Suffer fools gladly. You read that phrase often about prominent people who don’t suffer fools gladly. It’s often taken as a compliment by them. suggesting that a person is so smart he has trouble tolerating people who are far below his own high standard. It’s used to describe people who have the guts to tell idiots what he really thinks. It sounds OK, but when you actually see people in the act of not suffering fools gladly, it looks rotten.
The philosopher Andre Comte-Sponville argues that “politeness is the first virtue, and the origin perhaps of all the others.”
Surprisingly, the phrase originally came from William Tyndale’s 1534 translation of the Bible. In it, Paul was ripping into the decadent citizens of Corinth for turning away from his own authoritative teaching and falling for a bunch of second-rate false apostles. “For ye suffer fools gladly,” Paul says with withering sarcasm, “seeing ye yourselves are wise.”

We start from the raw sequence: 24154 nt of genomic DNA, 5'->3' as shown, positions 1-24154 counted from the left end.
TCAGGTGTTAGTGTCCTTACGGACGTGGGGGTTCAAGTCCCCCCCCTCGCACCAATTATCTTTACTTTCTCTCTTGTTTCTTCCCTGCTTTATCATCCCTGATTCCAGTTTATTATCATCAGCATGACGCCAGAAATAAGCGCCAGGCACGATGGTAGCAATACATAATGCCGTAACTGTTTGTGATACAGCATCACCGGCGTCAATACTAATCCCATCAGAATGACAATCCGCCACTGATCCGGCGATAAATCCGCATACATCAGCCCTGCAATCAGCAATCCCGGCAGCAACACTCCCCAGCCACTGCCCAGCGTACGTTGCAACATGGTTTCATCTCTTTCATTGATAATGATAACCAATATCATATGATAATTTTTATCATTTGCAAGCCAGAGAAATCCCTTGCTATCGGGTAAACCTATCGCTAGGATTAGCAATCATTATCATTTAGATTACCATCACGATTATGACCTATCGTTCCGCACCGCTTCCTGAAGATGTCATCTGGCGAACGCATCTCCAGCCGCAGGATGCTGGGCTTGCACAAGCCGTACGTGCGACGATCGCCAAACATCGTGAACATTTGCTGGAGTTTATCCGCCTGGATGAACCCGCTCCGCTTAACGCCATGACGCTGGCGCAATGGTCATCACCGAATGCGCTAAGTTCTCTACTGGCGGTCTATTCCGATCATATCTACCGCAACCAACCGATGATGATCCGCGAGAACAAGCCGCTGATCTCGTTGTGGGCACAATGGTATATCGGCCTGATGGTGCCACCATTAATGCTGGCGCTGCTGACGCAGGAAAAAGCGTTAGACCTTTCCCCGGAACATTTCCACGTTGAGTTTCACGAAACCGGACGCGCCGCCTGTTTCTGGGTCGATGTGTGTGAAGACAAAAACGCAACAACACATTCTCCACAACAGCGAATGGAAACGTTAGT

Many people handle fools well; members of the clergy and many great teachers. I don’t give myself high marks always, but I would never knowingly put anyone in an uncomfortable position.
G. K. Chesterton had the best advice on suffering fools gladly. He put emphasis on the word gladly. “A man and a woman cannot live together without having against each other a kind of everlasting joke. Each has discovered that the other is a fool, but a great fool. This largeness, this grossness and gorgeousness of folly is the thing which we all find about those with whom we are in intimate contact; and it is the one enduring basis of affection, and even of respect.”
At the end of the day, only kindness matters.